CLEVELAND -- Before the Indians captured the American League Central title a year ago, and emerged as the division leader again this season, the Royals wore the crown. Kansas City has long been a thorn in the Tribe's side, so it seemed fitting that it would be the Royals to finally end The Streak.
With a 4-3 victory on Friday night, the Royals halted the Indians' AL-record run of 22 consecutive wins. Lorenzo Cain, Brandon Moss and Alcides Escobar accounted for enough offense and Mike Minor recorded his first career save to hand the Tribe its first loss since Aug. 23. It also ended the Indians' pursuit of the 1916 New York Giants' MLB-record 26-game winning streak.
"We're all competitors," Royals manager Ned Yost said. "You don't want to lose, streak or no streak. What they did over there is amazing. Utterly amazing. Twenty-two? It's almost unfathomable to me that you can go three weeks without losing. Tremendous accomplishment."
Following the final out, the crowd rose to its feet and offered the Indians a rousing standing ovation. Manager Terry Francona emerged from the dugout, alongside the entire coaching staff and players, clapped his hands, waved, and then doffed his cap to the fans.
"They've been so supportive," Francona said. "It's just been pretty incredible how they've reacted and we just wanted to show our appreciation, because we don't take it for granted."
Despite the loss, the Indians' magic number to clinch the division is two following the Twins' 4-3 loss to the Blue Jays on Friday. Cleveland dropped 4 1/2 back of the Dodgers for baseball's best record. As for the Royals, they moved to four games behind Minnesota in the race for the AL's second Wild Card.
The Indians have insisted throughout this incredible and dominant stretch that they were not focusing on the streak. Well, they can now concentrate again on the bigger picture, which includes wrapping up a second straight AL Central championship and trying to return to and win the World Series.
Asked about the streak being over, Francona said that is not how he views his team's situation.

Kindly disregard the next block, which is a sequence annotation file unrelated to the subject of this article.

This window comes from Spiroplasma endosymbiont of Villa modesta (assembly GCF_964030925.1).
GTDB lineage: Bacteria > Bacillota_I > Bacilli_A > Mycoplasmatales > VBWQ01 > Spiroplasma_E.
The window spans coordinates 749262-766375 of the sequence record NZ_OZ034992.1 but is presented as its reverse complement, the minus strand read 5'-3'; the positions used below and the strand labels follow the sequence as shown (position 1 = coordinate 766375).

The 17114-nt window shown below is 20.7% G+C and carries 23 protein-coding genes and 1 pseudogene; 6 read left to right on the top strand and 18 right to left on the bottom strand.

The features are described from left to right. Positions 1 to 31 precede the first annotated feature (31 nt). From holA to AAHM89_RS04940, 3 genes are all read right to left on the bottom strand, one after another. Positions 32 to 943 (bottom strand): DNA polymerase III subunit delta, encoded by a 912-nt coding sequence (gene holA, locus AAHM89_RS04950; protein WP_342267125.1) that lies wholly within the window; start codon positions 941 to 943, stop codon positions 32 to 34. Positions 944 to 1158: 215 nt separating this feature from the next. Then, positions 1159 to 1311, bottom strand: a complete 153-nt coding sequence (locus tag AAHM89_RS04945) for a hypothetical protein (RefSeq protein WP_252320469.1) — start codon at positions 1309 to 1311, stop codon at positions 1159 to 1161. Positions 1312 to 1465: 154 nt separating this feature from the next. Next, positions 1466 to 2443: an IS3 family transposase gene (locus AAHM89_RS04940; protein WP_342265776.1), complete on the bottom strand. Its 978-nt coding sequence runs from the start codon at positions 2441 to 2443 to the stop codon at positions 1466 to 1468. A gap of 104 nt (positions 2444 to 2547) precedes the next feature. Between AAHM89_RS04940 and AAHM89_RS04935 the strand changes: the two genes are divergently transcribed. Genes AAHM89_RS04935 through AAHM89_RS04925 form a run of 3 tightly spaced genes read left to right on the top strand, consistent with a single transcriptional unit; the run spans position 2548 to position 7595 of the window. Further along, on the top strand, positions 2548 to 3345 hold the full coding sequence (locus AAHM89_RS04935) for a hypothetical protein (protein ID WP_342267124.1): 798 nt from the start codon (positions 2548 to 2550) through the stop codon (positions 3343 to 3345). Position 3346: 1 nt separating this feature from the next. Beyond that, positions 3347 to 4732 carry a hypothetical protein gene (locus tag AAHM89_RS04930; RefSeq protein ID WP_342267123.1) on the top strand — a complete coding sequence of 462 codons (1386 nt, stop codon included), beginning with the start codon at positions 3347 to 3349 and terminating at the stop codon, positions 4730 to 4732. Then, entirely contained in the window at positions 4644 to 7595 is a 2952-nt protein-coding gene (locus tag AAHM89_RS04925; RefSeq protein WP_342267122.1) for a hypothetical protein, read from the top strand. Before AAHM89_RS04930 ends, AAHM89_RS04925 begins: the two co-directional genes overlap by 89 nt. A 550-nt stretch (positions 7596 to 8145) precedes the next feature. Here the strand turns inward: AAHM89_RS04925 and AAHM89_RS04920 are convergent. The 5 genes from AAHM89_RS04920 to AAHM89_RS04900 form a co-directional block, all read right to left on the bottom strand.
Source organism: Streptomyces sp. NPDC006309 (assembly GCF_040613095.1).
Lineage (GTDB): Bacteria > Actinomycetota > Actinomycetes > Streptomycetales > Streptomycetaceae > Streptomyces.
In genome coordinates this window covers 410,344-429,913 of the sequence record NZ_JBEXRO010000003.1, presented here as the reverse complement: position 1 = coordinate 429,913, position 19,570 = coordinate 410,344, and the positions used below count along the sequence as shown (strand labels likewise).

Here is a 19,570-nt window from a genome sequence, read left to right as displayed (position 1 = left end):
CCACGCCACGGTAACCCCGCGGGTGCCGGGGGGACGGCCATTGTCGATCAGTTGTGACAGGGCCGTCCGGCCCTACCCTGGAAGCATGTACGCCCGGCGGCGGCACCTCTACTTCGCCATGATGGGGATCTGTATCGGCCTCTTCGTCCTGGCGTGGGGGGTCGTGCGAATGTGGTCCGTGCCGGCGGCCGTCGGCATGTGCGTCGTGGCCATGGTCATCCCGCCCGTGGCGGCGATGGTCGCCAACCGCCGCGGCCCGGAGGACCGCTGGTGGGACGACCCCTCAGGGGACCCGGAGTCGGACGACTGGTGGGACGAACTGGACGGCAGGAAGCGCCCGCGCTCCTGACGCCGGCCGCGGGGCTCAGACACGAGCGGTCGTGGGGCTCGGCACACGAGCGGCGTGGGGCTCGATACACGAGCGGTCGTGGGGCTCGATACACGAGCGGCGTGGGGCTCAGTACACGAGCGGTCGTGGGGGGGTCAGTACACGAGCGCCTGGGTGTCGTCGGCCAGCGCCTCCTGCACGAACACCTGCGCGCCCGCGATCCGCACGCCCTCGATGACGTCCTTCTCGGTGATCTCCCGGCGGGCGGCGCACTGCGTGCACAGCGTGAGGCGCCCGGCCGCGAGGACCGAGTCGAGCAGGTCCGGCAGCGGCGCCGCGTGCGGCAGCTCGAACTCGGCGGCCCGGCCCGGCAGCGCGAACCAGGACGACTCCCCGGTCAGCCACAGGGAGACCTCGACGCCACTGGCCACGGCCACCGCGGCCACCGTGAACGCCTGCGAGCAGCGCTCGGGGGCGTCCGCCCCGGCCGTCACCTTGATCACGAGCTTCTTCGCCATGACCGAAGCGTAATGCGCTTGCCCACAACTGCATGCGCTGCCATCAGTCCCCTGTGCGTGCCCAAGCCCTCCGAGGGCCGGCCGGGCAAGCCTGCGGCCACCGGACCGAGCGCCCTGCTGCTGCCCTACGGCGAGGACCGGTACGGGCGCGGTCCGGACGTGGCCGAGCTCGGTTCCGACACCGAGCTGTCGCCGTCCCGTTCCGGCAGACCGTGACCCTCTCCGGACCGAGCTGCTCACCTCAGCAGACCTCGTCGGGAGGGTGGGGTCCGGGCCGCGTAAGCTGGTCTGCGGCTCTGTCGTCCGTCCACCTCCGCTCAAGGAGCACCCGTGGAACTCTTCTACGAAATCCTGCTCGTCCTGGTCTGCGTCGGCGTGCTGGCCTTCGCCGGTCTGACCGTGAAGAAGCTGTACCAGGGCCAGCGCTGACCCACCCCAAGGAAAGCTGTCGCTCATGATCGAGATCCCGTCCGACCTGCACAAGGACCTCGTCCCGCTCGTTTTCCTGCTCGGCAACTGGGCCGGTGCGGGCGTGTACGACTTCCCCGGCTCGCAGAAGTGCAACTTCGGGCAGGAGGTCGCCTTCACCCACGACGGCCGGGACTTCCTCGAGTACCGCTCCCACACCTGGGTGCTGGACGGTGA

"I don't think anything is over," Francona said. "To me, it's just kind of a jumping off point. Where do we go from here? It's up. Common sense said you're going to lose a game. It was a lot of fun. We'll show up tomorrow, and my guess is we'll have real good energy and see if we can beat the Royals.
Francona then smiled.
"Maybe less national media here," he said. "That's probably the only difference. You can go and get some clean underwear, and we'll see if we can beat the Royals. How's that?"
Facing Indians starter Trevor Bauer (four runs allowed in 5 1/3 innings), Escobar launched a one-out homer in the second and Moss added one of his own in the fourth. The Indians scored first for the 20th time in the past 23 games, but Kansas City kept answering. Escobar's shot tied the game at 1 run apiece and Eric Hosmer's RBI single in the fifth drew things even at 3.
Cain, who finished with three hits and a walk, put the Royals ahead for good with an RBI single in the sixth.
Royals left-hander Mike Minor got his first career save, striking out the side in the ninth, including Francisco Lindor, who for the second straight night came up with the tying run on first and two out.
"I was amped up, for sure," Minor said. "It was different. Different situation. But I just felt like every pitch meant something. It does every time, but the crowd is into it. It's the bottom of the ninth. I just tried to make every pitch count."